Sean “Diddy” Combs, the rapper, producer, and entrepreneur, called out GM and corporate America in a Thursday open letter over their lack of investment in Black communities and argued that the Black community is prepared to “weaponize our dollars.”
Diddy accused GM of making billions of dollars from the Black community every year, while other Black-owned media companies, including his own music cable network REVOLT, have repeatedly been forced to fight for “crumbs.”
“Corporations like General Motors have exploited our culture, undermined our power, and excluded Black entrepreneurs from participating in the value created by Black consumers,” he argued, demanding that corporate America reinvest an equitable percentage of “what you take from our community” and put it back into the community.
“If you love us, pay us!” Combs pleaded.
In his letter, the musician emphasizes this point, citing that it is disrespectful to see the black community spend over $1 trillion annually while remaining the most “economically undervalued and underserved at every level.”
Diddy concluded his letter by stating that “radical change is the only option. You’re either with us or you are on the other side.” Statements like this have been reflected in recent actions taken by black-owned enterprises around the US.
Late last month, several leaders of major black-owned media companies, including rapper Ice Cube, signed a full-page ad in Sunday’s Detroit Free Press that accused GM CEO Marry Barra of being racist for refusing to meet with them to discuss ways in which they could resolve the issues of systemic racism, and build a partnership between GM and black consumers.
GM, however, later gave into demands and vowed to spend more advertisement funds on black-owned companies after Byron Allen, of the Allen Media Group, demanded in an interview with the Detroit Free Press that the company allocate at least 5% of its ad budget to black-owned media companies.
The rise in so-called racial equity efforts seems to have been a result of the rising national debate about systemic racism following the killing of Minnesota resident George Floyd at the hands of a white police officer. The aftermath of this killing found Black Lives Matter and Black Businesses Matter a trending sensation on social media networks.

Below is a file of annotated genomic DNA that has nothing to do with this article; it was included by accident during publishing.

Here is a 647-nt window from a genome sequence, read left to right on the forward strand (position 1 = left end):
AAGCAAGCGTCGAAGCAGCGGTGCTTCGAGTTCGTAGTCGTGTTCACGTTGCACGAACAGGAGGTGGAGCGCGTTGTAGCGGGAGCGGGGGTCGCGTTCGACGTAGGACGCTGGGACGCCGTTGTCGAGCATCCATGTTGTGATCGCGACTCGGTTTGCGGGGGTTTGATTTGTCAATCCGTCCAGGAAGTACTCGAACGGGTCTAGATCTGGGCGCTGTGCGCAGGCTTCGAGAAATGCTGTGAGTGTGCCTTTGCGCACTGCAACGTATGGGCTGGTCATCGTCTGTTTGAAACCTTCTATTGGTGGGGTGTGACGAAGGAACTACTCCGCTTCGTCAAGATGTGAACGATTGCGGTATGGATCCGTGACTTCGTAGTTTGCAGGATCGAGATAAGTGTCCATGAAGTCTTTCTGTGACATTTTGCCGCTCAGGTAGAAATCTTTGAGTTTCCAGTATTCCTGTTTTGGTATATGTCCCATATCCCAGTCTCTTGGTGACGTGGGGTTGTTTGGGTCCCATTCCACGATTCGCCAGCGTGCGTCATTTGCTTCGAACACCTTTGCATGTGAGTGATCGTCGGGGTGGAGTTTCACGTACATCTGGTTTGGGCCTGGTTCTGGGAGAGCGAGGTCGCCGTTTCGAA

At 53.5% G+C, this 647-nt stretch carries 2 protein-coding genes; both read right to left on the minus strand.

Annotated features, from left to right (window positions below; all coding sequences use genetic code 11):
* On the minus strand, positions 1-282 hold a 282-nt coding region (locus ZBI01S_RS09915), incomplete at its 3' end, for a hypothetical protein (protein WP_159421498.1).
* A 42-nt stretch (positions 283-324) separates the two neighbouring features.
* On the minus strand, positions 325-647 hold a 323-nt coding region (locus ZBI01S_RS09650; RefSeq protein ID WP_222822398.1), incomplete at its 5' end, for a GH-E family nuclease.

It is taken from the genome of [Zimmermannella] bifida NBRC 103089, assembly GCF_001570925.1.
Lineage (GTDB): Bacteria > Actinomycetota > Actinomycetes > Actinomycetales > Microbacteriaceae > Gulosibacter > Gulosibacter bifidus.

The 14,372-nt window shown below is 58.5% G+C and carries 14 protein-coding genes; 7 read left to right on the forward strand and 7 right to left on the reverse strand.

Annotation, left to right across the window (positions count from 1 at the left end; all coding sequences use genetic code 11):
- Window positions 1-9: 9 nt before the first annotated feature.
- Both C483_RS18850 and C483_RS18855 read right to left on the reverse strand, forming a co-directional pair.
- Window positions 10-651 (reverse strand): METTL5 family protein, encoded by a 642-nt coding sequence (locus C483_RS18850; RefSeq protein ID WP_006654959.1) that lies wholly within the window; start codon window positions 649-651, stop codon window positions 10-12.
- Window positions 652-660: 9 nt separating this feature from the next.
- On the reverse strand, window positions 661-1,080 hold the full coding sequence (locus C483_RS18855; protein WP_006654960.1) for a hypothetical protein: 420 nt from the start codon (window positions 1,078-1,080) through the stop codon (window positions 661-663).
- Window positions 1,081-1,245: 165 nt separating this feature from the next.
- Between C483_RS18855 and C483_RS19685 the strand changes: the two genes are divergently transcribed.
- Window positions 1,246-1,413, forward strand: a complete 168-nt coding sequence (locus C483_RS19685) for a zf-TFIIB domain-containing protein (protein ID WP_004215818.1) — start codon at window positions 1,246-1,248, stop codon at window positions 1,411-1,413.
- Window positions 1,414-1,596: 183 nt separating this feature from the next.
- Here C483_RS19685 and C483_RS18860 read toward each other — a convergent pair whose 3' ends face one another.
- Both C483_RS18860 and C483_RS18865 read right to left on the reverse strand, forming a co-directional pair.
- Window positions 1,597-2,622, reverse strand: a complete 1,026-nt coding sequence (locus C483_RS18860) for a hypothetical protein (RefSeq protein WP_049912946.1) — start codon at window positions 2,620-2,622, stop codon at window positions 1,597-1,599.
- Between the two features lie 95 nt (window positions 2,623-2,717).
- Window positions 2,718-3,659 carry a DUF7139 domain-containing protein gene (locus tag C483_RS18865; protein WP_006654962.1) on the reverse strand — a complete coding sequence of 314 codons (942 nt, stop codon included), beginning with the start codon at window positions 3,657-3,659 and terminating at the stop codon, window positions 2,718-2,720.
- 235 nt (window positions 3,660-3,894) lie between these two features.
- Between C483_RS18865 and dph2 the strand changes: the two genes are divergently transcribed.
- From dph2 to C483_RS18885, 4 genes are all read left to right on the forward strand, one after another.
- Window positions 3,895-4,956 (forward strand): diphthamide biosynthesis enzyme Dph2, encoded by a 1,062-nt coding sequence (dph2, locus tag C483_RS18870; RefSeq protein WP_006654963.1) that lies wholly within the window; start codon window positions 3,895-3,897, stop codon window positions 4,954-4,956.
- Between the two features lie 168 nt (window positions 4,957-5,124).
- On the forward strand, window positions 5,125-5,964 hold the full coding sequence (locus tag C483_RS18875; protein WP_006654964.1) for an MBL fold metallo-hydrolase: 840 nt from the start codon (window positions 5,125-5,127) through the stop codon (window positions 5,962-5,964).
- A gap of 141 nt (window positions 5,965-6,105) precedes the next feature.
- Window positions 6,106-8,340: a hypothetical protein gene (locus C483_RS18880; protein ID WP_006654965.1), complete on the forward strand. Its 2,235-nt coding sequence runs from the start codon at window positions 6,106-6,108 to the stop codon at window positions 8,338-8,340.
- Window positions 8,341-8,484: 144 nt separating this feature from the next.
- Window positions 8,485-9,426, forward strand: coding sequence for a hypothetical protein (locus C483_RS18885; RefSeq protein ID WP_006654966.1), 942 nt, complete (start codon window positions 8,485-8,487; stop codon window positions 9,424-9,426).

Combs believes that exposing GM’s historic refusal to invest in black-owned media is not an “assassination of character,” but instead an opportunity to expose the way GM and other advertisers have treated the black community.
“No longer can corporate America manipulate our community into believing that incremental progress is acceptable action,” Combs wrote.
Does Hypocrisy Have a Place in Black Business?
Many have responded to Diddy’s letter in both a positive and negative light, with one critic calling the letter “tone-deaf.” Many seem to believe that corporate America does owe the black community, but it does not appear that many want the former to be the messenger in this battle.
Last year, Diddy was called out by Mason Betha, also known as Harlem rapper Ma$e, after Combs threatened to boycott the 62nd annual Grammy Awards for not “respecting hip-hop.” Diddy, who is a three-time Grammy winner and the founder of the Bad Boy Records, blasted the Academy for “how they treat black musicians and hip-hop artists.”
Betha subsequently lashed out at Combs for ripping off his own Bad Boy artists, accusing the entrepreneur of underpaying him for song publishing early on in his own music career.
— TheRealSauceMoney (@saucemoney) January 27, 2020
Others have taken to Twitter in order to call out the rapper, with one commenting “you’ve been manipulating black artists for decades,” while others believe that when it comes to being respected by corporate America the biggest battle “starts with us.”